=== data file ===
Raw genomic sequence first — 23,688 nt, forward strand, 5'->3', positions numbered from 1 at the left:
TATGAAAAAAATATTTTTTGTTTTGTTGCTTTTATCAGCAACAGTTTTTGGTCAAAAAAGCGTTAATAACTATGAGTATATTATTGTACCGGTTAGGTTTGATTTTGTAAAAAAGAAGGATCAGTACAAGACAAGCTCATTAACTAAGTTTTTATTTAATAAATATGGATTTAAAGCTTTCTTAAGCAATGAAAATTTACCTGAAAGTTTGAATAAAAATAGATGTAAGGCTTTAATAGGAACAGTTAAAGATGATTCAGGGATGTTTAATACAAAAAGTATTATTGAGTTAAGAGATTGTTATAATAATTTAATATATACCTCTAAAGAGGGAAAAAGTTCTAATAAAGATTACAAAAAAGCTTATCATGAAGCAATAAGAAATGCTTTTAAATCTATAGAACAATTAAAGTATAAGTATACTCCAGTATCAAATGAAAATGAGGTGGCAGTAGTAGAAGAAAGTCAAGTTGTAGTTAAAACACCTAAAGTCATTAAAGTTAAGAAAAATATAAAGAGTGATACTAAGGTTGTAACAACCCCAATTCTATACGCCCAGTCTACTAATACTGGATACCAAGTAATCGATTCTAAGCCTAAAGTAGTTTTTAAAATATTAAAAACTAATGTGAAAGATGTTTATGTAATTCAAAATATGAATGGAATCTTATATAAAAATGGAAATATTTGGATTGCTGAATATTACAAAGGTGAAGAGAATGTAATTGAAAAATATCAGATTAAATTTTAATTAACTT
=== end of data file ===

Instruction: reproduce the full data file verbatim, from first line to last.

Raw genomic sequence first — 23,688 nt, forward strand, 5'->3', positions numbered from 1 at the left:
TATGAAAAAAATATTTTTTGTTTTGTTGCTTTTATCAGCAACAGTTTTTGGTCAAAAAAGCGTTAATAACTATGAGTATATTATTGTACCGGTTAGGTTTGATTTTGTAAAAAAGAAGGATCAGTACAAGACAAGCTCATTAACTAAGTTTTTATTTAATAAATATGGATTTAAAGCTTTCTTAAGCAATGAAAATTTACCTGAAAGTTTGAATAAAAATAGATGTAAGGCTTTAATAGGAACAGTTAAAGATGATTCAGGGATGTTTAATACAAAAAGTATTATTGAGTTAAGAGATTGTTATAATAATTTAATATATACCTCTAAAGAGGGAAAAAGTTCTAATAAAGATTACAAAAAAGCTTATCATGAAGCAATAAGAAATGCTTTTAAATCTATAGAACAATTAAAGTATAAGTATACTCCAGTATCAAATGAAAATGAGGTGGCAGTAGTAGAAGAAAGTCAAGTTGTAGTTAAAACACCTAAAGTCATTAAAGTTAAGAAAAATATAAAGAGTGATACTAAGGTTGTAACAACCCCAATTCTATACGCCCAGTCTACTAATACTGGATACCAAGTAATCGATTCTAAGCCTAAAGTAGTTTTTAAAATATTAAAAACTAATGTGAAAGATGTTTATGTAATTCAAAATATGAATGGAATCTTATATAAAAATGGAAATATTTGGATTGCTGAATATTACAAAGGTGAAGAGAATGTAATTGAAAAATATCAGATTAAATTTTAATTAACTT